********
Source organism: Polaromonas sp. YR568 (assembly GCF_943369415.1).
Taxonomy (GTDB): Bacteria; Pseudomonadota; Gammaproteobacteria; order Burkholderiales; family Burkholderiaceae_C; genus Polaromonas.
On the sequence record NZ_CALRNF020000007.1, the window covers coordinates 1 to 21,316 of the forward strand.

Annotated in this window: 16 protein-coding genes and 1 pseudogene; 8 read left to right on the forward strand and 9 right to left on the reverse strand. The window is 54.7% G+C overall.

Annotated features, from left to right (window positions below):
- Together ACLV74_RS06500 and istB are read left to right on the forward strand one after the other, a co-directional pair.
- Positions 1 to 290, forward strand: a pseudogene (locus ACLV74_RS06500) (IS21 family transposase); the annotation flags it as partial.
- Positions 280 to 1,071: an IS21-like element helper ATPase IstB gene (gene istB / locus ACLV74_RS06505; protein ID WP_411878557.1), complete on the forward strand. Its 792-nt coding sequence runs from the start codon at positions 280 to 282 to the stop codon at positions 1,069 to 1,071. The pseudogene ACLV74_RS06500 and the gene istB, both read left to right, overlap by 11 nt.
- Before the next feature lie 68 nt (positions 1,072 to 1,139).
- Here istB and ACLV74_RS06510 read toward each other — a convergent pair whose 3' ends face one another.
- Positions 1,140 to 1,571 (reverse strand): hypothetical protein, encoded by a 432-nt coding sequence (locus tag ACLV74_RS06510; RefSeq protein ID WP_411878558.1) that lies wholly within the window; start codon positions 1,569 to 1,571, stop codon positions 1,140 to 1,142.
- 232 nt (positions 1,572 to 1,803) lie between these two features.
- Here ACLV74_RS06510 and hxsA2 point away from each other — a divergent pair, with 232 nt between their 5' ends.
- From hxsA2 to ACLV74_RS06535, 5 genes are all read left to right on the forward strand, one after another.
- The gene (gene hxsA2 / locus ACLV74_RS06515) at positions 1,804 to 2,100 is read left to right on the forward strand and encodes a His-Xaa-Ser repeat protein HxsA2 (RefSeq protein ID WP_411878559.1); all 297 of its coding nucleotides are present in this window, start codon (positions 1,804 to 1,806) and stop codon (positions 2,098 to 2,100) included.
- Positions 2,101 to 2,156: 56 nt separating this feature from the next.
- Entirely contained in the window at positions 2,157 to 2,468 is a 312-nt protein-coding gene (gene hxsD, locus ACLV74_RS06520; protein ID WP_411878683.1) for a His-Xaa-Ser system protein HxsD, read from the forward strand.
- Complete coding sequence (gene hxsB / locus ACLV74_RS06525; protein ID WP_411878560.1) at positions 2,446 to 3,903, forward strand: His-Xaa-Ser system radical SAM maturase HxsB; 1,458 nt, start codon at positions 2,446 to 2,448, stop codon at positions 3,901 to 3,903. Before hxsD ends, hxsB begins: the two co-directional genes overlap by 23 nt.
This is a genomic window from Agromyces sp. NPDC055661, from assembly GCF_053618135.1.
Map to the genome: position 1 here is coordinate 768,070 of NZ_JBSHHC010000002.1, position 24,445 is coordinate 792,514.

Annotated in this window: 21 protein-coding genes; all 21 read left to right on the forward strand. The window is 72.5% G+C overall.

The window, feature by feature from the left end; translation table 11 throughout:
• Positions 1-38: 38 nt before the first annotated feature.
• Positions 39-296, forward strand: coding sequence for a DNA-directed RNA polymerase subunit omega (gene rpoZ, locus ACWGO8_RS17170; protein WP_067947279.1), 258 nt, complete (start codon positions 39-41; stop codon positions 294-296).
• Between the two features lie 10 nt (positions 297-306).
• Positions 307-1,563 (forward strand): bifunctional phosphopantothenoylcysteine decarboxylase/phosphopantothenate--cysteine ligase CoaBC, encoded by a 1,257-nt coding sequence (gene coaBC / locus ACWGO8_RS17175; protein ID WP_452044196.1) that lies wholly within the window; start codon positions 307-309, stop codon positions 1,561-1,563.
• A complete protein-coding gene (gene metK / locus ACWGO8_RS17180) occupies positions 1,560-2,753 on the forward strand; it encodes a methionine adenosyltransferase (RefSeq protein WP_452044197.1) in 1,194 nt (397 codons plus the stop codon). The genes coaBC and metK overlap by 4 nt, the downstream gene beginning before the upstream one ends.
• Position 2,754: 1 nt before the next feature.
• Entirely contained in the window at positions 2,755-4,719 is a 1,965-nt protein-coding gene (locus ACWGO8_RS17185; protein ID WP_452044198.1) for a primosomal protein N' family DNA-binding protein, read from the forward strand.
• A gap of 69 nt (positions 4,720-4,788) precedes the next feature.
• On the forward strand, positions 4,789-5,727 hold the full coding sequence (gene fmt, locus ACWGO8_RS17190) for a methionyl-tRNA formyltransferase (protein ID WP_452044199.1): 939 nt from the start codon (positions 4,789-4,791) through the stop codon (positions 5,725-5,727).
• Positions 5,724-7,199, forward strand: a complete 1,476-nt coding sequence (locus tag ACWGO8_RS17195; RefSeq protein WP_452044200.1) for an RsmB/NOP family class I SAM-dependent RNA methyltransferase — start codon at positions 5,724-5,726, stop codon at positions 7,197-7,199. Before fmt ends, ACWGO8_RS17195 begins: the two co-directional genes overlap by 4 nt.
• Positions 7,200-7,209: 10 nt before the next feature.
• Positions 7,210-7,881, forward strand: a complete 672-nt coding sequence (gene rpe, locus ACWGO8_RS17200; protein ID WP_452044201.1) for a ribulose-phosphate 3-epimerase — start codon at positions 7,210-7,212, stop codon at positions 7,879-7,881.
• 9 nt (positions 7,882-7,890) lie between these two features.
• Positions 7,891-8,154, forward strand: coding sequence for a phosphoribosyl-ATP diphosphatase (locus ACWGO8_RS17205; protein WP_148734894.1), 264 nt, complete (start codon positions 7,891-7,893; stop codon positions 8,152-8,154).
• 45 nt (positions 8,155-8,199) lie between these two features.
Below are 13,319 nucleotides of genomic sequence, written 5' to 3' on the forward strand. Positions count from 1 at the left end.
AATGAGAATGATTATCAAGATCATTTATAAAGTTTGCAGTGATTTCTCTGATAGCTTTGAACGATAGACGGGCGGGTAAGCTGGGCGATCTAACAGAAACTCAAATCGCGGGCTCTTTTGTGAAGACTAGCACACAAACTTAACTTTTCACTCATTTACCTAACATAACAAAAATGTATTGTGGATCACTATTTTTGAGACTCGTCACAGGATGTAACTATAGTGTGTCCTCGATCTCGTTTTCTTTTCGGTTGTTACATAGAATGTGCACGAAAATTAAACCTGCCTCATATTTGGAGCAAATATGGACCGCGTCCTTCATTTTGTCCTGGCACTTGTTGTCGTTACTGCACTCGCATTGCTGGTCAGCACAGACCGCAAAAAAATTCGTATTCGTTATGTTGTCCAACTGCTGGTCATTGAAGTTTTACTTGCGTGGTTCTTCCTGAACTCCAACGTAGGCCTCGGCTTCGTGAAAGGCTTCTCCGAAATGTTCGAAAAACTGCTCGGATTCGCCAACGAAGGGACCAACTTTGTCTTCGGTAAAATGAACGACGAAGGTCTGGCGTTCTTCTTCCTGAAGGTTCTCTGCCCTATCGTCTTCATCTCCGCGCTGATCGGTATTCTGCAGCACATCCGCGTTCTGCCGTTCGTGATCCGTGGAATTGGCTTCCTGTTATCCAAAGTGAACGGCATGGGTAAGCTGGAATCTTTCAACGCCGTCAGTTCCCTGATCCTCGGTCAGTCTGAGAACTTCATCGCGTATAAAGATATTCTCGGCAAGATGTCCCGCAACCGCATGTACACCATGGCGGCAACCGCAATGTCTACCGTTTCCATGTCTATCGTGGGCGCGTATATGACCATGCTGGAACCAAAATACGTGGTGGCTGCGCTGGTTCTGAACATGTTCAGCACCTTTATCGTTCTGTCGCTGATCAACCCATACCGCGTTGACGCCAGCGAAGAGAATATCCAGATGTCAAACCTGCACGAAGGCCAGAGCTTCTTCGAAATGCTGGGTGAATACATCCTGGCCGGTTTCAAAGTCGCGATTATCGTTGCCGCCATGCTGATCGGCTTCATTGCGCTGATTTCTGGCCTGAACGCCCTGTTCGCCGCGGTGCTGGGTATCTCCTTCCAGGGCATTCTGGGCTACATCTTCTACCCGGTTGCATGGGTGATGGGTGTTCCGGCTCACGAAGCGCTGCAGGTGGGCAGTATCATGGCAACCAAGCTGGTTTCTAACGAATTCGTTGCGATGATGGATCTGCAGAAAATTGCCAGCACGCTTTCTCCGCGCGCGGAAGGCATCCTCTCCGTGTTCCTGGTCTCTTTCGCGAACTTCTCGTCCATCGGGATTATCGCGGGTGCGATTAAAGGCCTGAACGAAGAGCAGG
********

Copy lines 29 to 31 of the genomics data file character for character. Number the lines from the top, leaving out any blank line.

• Entirely contained in the window at positions 2,755-4,719 is a 1,965-nt protein-coding gene (locus ACWGO8_RS17185; protein ID WP_452044198.1) for a primosomal protein N' family DNA-binding protein, read from the forward strand.
• A gap of 69 nt (positions 4,720-4,788) precedes the next feature.
• On the forward strand, positions 4,789-5,727 hold the full coding sequence (gene fmt, locus ACWGO8_RS17190) for a methionyl-tRNA formyltransferase (protein ID WP_452044199.1): 939 nt from the start codon (positions 4,789-4,791) through the stop codon (positions 5,725-5,727).